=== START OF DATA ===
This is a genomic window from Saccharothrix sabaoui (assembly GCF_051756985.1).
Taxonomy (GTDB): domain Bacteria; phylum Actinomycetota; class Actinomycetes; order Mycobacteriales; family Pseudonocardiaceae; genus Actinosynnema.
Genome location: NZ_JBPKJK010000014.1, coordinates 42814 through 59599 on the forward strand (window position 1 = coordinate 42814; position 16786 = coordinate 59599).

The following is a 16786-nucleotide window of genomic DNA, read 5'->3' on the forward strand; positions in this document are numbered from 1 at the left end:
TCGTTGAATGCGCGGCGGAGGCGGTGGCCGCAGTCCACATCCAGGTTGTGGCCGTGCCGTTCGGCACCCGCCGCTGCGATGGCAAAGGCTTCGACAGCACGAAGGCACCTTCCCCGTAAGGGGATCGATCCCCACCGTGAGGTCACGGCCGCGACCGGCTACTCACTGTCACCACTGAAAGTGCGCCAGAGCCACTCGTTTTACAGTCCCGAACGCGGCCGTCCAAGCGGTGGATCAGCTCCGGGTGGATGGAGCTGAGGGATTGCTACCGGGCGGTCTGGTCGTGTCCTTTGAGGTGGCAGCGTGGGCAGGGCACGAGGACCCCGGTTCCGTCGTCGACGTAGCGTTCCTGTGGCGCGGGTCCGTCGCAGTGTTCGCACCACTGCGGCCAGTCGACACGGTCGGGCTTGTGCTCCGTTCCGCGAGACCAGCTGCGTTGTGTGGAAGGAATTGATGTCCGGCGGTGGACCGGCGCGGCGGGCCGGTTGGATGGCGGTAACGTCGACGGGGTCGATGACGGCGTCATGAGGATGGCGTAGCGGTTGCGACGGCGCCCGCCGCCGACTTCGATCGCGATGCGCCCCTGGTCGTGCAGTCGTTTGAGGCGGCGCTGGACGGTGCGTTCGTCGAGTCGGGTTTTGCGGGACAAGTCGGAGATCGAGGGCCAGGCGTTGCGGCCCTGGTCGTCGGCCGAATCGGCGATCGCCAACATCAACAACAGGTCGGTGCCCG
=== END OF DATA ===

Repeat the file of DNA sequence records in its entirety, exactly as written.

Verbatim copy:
This is a genomic window from Saccharothrix sabaoui (assembly GCF_051756985.1).
Taxonomy (GTDB): domain Bacteria; phylum Actinomycetota; class Actinomycetes; order Mycobacteriales; family Pseudonocardiaceae; genus Actinosynnema.
Genome location: NZ_JBPKJK010000014.1, coordinates 42814 through 59599 on the forward strand (window position 1 = coordinate 42814; position 16786 = coordinate 59599).

The following is a 16786-nucleotide window of genomic DNA, read 5'->3' on the forward strand; positions in this document are numbered from 1 at the left end:
TCGTTGAATGCGCGGCGGAGGCGGTGGCCGCAGTCCACATCCAGGTTGTGGCCGTGCCGTTCGGCACCCGCCGCTGCGATGGCAAAGGCTTCGACAGCACGAAGGCACCTTCCCCGTAAGGGGATCGATCCCCACCGTGAGGTCACGGCCGCGACCGGCTACTCACTGTCACCACTGAAAGTGCGCCAGAGCCACTCGTTTTACAGTCCCGAACGCGGCCGTCCAAGCGGTGGATCAGCTCCGGGTGGATGGAGCTGAGGGATTGCTACCGGGCGGTCTGGTCGTGTCCTTTGAGGTGGCAGCGTGGGCAGGGCACGAGGACCCCGGTTCCGTCGTCGACGTAGCGTTCCTGTGGCGCGGGTCCGTCGCAGTGTTCGCACCACTGCGGCCAGTCGACACGGTCGGGCTTGTGCTCCGTTCCGCGAGACCAGCTGCGTTGTGTGGAAGGAATTGATGTCCGGCGGTGGACCGGCGCGGCGGGCCGGTTGGATGGCGGTAACGTCGACGGGGTCGATGACGGCGTCATGAGGATGGCGTAGCGGTTGCGACGGCGCCCGCCGCCGACTTCGATCGCGATGCGCCCCTGGTCGTGCAGTCGTTTGAGGCGGCGCTGGACGGTGCGTTCGTCGAGTCGGGTTTTGCGGGACAAGTCGGAGATCGAGGGCCAGGCGTTGCGGCCCTGGTCGTCGGCCGAATCGGCGATCGCCAACATCAACAACAGGTCGGTGCCCG